- The Washington Times - Thursday, August 10, 2006


In the past, immigrants could only rely on gossip to determine whether a particular immigration judge has a tendency to rule for or against asylum.

But they gained a new tool Monday, when information on backgrounds and records of most of the nation’s 200-plus immigration judges was published in one place for the first time.

The online database (https://trac.syr.edu/immigration/reports/judgereports) shows each judge’s denial rates in asylum cases, giving immigrants and their attorneys new insight. They may even be inspired to try to get their cases moved to a friendlier court.

“You just have one chance,” said Susan Long, co-director of the Transactional Records Access Clearinghouse at Syracuse University, which released the information. The project collects and analyzes federal government data.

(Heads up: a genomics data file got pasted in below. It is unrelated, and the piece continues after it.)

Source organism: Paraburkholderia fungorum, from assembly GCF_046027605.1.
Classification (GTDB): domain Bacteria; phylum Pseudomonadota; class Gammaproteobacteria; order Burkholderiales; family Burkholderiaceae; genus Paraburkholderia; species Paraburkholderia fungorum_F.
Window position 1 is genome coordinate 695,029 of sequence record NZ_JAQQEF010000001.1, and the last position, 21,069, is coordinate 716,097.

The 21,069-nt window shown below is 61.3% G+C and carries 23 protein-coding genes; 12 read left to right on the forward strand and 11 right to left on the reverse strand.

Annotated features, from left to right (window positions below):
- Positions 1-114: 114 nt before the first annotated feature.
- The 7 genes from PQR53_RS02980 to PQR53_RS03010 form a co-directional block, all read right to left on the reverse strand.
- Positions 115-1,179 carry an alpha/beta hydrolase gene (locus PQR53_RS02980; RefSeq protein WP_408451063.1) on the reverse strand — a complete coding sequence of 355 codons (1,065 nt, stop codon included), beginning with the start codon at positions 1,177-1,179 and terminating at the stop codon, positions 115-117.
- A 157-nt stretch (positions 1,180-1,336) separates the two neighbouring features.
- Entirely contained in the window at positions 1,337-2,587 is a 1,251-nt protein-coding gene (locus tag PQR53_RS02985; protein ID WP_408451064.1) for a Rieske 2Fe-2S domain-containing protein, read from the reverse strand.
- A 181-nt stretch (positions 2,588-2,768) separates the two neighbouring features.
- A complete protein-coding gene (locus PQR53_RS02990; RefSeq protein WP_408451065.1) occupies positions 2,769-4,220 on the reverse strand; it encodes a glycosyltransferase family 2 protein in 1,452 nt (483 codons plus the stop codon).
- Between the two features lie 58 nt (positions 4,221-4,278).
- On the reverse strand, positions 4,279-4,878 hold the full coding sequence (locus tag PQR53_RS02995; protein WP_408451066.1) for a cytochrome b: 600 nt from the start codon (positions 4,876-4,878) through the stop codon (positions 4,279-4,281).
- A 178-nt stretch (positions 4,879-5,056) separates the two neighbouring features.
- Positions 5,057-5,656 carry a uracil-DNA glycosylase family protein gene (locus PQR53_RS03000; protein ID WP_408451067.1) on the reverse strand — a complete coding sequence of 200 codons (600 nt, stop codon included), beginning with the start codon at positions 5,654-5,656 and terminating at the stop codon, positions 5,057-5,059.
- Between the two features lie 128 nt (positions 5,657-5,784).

“You learn a lot in court, but not in time to be helpful,” Miss Long said. “It’s like a surgeon — you want one who does a good job.”

The United States granted asylum to 13,520 people last year, Citizenship and Immigration Services statistics show. People can seek asylum if they fear persecution for returning to their countries because of their race, religion, nationality or political views.

Until now, sites such as asylumlaw.org have had some statistics, but immigrant advocates said the information could be old or incomplete. Now immigrants can learn, for example, whether their judge once worked for the enforcement arm of the former Immigration and Naturalization Service.

Attorney General Alberto R. Gonzales ordered a review of the immigration courts in January, saying some judges showed “intemperate or even abusive” conduct toward asylum seekers.

Individual judges have remarkable range in denying asylum, from 10 percent to more than 98 percent, said a TRAC report released last month.

Monday’s release lets the public compare judges within each court or with others across the country.

Copyright © 2018 The Washington Times, LLC. Click here for reprint permission.

The Washington Times Comment Policy

The Washington Times welcomes your comments on Spot.im, our third-party provider. Please read our Comment Policy before commenting.


Click to Read More and View Comments

Click to Hide